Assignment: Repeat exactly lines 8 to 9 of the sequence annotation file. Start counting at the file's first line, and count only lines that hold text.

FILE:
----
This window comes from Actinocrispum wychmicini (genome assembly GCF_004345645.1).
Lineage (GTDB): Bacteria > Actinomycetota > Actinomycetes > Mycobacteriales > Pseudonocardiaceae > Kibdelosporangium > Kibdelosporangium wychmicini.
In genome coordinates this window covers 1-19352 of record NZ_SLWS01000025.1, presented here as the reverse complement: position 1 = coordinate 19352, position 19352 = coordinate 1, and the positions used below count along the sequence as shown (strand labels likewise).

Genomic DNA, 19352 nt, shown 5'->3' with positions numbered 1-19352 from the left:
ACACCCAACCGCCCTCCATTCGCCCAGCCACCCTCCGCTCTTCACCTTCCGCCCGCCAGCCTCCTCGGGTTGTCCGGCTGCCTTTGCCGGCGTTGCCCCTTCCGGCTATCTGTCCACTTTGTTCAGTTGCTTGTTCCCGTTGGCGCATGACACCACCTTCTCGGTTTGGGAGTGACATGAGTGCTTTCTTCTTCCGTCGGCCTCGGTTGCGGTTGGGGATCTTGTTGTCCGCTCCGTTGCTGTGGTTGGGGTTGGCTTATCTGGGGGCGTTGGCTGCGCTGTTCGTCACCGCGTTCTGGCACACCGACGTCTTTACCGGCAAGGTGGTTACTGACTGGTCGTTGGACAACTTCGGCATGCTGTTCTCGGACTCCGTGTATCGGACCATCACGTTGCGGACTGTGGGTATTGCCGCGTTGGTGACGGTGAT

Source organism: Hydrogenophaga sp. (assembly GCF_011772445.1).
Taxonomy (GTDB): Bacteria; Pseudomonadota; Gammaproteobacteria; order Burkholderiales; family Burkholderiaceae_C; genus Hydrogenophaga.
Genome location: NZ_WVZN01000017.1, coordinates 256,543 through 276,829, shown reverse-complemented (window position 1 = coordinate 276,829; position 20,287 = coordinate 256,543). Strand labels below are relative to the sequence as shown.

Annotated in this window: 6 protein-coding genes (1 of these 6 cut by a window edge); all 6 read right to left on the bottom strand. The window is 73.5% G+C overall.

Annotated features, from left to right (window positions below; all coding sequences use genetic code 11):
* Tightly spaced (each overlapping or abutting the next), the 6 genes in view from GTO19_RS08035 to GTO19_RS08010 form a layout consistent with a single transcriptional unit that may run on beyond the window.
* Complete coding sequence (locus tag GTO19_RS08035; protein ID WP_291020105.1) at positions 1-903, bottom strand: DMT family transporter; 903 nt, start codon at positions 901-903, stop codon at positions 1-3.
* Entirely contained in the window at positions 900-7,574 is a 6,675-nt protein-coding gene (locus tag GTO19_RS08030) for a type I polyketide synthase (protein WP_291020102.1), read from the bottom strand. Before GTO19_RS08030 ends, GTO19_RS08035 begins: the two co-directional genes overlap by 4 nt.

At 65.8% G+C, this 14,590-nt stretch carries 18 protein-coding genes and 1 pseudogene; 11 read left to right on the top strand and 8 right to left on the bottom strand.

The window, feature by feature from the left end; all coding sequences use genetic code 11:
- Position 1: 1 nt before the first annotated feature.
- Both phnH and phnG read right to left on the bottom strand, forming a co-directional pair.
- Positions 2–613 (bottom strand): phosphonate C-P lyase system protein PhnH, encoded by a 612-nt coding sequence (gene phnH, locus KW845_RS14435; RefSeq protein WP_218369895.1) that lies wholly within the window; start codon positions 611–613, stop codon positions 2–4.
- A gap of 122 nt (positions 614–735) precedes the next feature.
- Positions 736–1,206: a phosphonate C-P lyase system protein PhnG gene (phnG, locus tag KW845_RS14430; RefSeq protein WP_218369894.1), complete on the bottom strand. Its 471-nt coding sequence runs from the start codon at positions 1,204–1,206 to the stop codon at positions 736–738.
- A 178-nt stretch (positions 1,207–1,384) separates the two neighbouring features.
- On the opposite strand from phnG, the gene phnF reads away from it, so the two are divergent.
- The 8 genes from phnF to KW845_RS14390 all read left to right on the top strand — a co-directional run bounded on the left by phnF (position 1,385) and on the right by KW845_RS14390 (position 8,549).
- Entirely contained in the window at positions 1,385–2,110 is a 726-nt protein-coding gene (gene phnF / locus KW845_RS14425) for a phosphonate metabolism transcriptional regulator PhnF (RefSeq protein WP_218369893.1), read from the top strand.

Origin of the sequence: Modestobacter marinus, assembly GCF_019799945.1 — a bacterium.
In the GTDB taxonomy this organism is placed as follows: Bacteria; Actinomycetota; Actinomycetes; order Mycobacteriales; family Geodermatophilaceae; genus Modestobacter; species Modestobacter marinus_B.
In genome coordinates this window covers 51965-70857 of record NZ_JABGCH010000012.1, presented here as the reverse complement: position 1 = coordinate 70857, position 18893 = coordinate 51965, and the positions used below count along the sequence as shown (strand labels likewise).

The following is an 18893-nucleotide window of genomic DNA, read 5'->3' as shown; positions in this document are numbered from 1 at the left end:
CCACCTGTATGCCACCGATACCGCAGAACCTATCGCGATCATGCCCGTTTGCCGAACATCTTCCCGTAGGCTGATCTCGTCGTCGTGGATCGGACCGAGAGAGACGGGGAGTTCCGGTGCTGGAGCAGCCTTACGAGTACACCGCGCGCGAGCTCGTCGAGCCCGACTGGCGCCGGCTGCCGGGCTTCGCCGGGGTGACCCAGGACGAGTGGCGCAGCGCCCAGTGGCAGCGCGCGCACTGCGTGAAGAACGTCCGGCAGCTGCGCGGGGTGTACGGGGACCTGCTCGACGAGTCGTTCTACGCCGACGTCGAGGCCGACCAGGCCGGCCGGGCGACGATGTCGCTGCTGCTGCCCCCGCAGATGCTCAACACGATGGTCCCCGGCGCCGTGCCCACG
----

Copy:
Genome location: NZ_WVZN01000017.1, coordinates 256,543 through 276,829, shown reverse-complemented (window position 1 = coordinate 276,829; position 20,287 = coordinate 256,543). Strand labels below are relative to the sequence as shown.

Annotated in this window: 6 protein-coding genes (1 of these 6 cut by a window edge); all 6 read right to left on the bottom strand. The window is 73.5% G+C overall.